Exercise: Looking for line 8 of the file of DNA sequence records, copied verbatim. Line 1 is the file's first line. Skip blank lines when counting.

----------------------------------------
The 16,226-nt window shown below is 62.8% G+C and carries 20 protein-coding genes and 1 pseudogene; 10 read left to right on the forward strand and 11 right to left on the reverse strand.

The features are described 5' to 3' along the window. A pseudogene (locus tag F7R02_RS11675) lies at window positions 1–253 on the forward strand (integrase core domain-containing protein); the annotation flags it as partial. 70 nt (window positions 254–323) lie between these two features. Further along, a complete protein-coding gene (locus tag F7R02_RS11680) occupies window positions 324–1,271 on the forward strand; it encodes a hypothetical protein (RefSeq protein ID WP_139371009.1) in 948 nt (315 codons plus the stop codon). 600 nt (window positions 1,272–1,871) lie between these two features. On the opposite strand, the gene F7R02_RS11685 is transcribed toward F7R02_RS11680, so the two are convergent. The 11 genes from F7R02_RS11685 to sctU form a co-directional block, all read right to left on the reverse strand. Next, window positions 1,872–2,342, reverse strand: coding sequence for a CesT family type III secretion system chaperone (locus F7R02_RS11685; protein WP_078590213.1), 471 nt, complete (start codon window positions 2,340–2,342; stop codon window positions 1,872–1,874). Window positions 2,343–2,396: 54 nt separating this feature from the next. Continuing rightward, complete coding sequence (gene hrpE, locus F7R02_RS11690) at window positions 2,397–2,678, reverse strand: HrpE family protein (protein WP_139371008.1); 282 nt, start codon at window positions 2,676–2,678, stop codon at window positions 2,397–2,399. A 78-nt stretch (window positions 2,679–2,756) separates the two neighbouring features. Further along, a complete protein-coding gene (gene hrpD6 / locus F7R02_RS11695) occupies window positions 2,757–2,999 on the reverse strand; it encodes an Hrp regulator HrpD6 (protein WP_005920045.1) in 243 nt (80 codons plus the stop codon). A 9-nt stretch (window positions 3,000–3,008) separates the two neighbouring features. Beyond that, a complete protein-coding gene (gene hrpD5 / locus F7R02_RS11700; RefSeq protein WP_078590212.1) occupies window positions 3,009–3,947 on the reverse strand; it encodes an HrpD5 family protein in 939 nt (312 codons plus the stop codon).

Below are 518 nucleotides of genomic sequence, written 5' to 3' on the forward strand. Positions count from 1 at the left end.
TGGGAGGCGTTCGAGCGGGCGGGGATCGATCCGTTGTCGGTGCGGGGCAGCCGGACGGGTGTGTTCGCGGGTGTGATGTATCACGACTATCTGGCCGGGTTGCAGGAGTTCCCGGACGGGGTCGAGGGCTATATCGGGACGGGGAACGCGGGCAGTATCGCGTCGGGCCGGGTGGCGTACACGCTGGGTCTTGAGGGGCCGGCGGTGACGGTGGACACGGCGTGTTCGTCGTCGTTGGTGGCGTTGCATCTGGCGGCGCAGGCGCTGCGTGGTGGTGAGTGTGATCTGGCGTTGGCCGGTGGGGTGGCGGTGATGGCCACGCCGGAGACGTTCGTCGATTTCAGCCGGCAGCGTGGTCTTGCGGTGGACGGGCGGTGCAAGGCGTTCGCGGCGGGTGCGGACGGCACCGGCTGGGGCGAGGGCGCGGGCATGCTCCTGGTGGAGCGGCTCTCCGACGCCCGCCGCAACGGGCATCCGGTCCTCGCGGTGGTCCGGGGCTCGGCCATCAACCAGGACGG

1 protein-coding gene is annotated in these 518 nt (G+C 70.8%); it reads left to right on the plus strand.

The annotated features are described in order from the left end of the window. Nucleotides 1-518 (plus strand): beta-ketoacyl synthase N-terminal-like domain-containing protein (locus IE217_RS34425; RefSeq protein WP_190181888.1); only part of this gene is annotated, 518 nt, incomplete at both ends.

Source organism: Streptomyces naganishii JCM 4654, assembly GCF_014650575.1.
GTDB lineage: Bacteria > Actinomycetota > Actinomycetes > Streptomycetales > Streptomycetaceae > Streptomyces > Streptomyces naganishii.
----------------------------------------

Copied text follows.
GTDB lineage: Bacteria > Actinomycetota > Actinomycetes > Streptomycetales > Streptomycetaceae > Streptomyces > Streptomyces naganishii.